The discussion was moderated by s+b Executive Editor Rob Norton and took place on September 12, 2009, at the World Economic Forum’s third Annual Meeting of the New Champions in Dalian, China.
S+B: What would you consider the most significant challenge that political and business leaders face related to aging populations?
HORI: We’re seeing a very big generation gap opening up, between the older people who are enjoying government benefits and the younger generations that are bearing the financial burden. Japan is a rich country, as are many of the other countries where the population is aging, and people today seem to feel we can afford the policies we have; there is no apparent urgent need for policies to change. But people are not aware enough of what’s going to happen in 10 or 15 years’ time. Budgets and resources are limited, and at some point you have to make decisions: Is the priority of the country to care for the elderly or to look to younger generations for innovation? It will be an issue in the future, and there will be a need for much discussion.
LEHMANN: One of the things unique to the period that we’re living in now is that we must think in terms of centuries rather than decades. When people talk about long-term issues like climate change, they often say, “Well, we’re talking about 2100, and that’s so far away.” But life expectancies today often extend to 100 years. When I look at my grandchildren, I realize that they will be around in 2100.
One of the things that concerns me about aging populations is that older people — to make a big generalization — tend to be more self-centered. In Europe, for example, the politics are very short-term, and that’s because politicians know that old-age pensioners vote and have money, whereas young people don’t vote, and in any case don’t have much money. So I would agree, in addition to all the other “divides” we have in this world, such as the North–South divide and the digital divide, there’s also going to be a big generational divide. We are going to need a tremendous number of innovations and creative approaches to address this challenge.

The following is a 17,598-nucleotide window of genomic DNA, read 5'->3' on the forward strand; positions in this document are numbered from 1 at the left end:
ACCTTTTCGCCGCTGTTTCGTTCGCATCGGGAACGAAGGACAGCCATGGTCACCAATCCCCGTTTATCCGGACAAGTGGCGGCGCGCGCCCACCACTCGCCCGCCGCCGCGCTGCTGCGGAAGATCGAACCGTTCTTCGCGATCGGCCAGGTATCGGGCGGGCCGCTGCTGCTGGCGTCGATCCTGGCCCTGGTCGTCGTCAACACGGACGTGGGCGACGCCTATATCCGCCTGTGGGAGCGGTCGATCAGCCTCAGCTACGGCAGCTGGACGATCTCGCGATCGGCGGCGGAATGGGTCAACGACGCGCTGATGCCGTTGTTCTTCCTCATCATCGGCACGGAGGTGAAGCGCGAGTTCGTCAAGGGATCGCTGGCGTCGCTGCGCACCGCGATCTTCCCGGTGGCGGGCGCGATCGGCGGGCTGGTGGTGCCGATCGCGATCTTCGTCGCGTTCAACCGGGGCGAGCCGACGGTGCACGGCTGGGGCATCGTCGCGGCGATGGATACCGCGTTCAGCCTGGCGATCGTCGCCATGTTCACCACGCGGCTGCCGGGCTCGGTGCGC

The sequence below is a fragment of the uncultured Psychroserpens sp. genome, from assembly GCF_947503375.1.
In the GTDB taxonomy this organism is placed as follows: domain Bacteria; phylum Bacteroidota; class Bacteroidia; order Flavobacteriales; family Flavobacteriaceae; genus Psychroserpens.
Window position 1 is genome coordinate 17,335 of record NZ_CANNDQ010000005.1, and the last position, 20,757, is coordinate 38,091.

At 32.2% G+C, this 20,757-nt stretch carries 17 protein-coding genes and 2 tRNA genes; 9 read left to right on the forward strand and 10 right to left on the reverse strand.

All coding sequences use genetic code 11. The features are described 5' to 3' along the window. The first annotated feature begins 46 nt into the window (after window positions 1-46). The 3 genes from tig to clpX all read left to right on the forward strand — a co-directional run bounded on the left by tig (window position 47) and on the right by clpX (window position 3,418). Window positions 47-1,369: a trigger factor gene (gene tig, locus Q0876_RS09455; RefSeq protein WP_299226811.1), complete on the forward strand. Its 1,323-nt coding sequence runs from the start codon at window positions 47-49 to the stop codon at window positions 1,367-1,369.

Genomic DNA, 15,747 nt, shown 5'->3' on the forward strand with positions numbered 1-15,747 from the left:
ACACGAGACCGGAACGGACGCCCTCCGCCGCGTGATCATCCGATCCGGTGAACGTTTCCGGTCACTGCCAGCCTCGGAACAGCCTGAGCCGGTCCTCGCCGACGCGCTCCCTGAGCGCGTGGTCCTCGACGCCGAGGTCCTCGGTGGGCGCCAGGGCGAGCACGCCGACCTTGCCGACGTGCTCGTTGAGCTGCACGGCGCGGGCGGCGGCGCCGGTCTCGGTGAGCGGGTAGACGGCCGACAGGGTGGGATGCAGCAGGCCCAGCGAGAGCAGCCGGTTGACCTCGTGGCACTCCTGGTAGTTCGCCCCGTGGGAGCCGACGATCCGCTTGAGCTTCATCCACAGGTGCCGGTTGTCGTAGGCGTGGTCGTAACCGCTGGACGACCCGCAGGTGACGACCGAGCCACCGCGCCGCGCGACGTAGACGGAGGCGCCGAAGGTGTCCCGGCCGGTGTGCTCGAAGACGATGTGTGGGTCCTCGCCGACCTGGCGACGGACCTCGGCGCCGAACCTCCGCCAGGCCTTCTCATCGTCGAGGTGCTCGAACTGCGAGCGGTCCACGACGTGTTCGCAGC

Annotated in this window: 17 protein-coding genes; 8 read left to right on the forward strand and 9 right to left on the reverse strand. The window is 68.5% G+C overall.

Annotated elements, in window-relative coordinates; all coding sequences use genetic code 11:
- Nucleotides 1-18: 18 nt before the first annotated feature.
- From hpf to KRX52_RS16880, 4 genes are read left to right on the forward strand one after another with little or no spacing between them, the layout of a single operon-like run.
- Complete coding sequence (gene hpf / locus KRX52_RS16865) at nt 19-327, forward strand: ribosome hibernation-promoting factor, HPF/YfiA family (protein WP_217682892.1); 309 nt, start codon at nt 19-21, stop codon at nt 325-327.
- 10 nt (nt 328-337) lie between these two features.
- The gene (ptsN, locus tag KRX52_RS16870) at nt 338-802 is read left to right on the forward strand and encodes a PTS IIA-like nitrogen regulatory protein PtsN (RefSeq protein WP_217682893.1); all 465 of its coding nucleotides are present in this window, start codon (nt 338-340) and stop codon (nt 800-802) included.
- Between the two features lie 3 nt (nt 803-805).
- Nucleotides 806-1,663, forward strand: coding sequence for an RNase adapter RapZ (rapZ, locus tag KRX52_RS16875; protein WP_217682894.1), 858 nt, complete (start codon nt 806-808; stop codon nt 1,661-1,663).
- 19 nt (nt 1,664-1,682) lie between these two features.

MA: I am concerned that governments, businesses, and people in general are not well prepared to think about the implications of aging societies. I attended the first United Nations Assembly on Ageing in Vienna, in 1982. A lot of topics and issues we’re discussing now had already been brought up, and people were talking about the need for preparation. But 20 years later, at the U.N.’s Second Assembly on Ageing in Madrid, in 2002, the same topics were brought up again, and since then they keep being repeated. Meanwhile, we have continued to see increases in longevity and evidence that populations are aging, and the preparation has still not been done. I feel that we all are not well prepared, not only physically, but psychologically, morally, and spiritually.
WANG: I’ve been involved in a project with the World Economic Forum on the study of demographic shift issues, and the business I run takes me from Japan to India. I’ve seen many different retirement systems and innovative things that governments and industries are doing. I feel the demographic issues today are where climate issues were five or 10 years ago. Everybody had heard about it, but nobody cared. We have seen the risks in the academic studies, and we see the risks in the business environment. But if it doesn’t feel like an opportunity, there’s no urgency. As Mr. Ma said, the topics keep repeating and repeating, but everybody still says we are not ready to address them.